Are you reading this review as someone who has heard people shout and rave about Game of Thrones, but are debating whether or not a fantasy T.V series is something you would enjoy? If the answer is "yes" then I know many other people like you. I practically begged some of my friends and family to watch Game of Thrones and when I was met with uncertain lukewarm responses about how "it wasn't their kind of thing", I proceeded to buy it for them (all of them!) as birthday presents with the goal of sharing this compelling television wonder. I did not regret buying them this DVD and they were all most certainly glad I did. One of my friends is presently having withdrawal symptoms after blitzing the series in a matter of days only to realise the second season is not planned for release until spring 2013! I don't want to go into too much depth about what happens in the DVD as I will not do it justice. However, the basic premise of the story is focussed on a land called Westeros and mostly follows the Starks of Winterfell, who reside in the north of the continent and are preparing for the visit of King Robert Baratheon. Meanwhile there are strange goings on to the north of Winterfell with a sighting of the mysterious "Others", whist across the Narrow Sea, a young exiled Princess, Daenerys Targaryen is being prepared for marriage by her controlling older brother Viserys. What stands out for me is that there is often no clearly defined "good" or "evil" in this series, more like various shades of grey with some greyer than others. Even some of the warmer characters have their faults and vices and that is what keeps the series as a whole intriguing. Peter Dinklage's Emmy award winning performance as Tyrion Lannister is pure gold. There are quite a few sex scenes and it does not shy away from violence. What I would say is that it is all befitting of the storyline and is in context, making it seem all that more real. Game of Thrones sucks you in from episode 1, spits you out by episode 12 and leaves you wanting more. Buy it and you will not be sorry.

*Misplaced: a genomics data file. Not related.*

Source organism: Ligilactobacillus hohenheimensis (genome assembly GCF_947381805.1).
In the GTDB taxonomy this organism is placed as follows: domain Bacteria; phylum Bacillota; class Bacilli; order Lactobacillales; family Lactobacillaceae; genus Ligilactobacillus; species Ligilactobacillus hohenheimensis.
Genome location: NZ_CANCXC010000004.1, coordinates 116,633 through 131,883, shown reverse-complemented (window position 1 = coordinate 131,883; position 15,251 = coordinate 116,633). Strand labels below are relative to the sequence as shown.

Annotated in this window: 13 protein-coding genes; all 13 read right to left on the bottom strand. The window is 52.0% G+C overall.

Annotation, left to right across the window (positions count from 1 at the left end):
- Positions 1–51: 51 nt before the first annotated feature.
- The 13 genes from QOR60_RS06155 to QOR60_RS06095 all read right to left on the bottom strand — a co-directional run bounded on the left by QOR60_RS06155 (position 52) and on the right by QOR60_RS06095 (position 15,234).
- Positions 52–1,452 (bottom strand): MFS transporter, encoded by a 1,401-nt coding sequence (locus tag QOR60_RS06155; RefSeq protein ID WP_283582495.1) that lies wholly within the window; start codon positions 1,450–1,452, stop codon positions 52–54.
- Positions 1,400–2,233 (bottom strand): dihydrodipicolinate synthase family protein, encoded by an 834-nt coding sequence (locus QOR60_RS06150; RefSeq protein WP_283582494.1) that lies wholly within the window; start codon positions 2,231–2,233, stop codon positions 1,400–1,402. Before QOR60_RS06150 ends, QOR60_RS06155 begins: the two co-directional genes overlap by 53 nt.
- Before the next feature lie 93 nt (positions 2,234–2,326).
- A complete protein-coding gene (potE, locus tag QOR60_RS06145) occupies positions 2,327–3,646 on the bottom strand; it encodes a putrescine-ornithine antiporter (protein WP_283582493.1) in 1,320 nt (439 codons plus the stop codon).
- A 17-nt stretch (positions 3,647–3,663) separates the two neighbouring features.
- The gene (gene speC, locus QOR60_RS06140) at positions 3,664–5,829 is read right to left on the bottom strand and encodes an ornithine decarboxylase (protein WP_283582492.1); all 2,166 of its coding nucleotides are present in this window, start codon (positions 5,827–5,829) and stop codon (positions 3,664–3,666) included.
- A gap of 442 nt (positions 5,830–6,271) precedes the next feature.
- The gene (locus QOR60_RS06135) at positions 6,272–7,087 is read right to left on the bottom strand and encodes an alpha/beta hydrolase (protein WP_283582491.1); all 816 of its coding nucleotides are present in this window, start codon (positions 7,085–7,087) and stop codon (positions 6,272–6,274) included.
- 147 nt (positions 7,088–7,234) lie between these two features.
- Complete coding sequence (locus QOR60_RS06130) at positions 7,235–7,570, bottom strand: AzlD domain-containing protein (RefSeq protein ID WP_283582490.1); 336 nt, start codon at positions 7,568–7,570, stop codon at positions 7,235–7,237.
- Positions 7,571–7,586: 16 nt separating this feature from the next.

The Game of Thrones is an epic tv series I have read the books and the producers and director of the HBO tv show have done the books justice. Yet again Sean Bean is playing a leading role among a great cast. I bought the box set and I couldn't turn it off without wanting to see the next one. It has some great writing along with great actors. The setting is perfect and if you like fantasy then you will love this. It has so many different storylines that have been woven together to make a great suspense action packed tv show. Bring on the next season. The question is, is Sean bean past it? I remember him in sharpe and he can still bring a great presence to the screen these 20 years later. Over the hills and far away but not past it yet. Just wish shy harper was here. With his trusty luck of the Irish six barrel shotgun.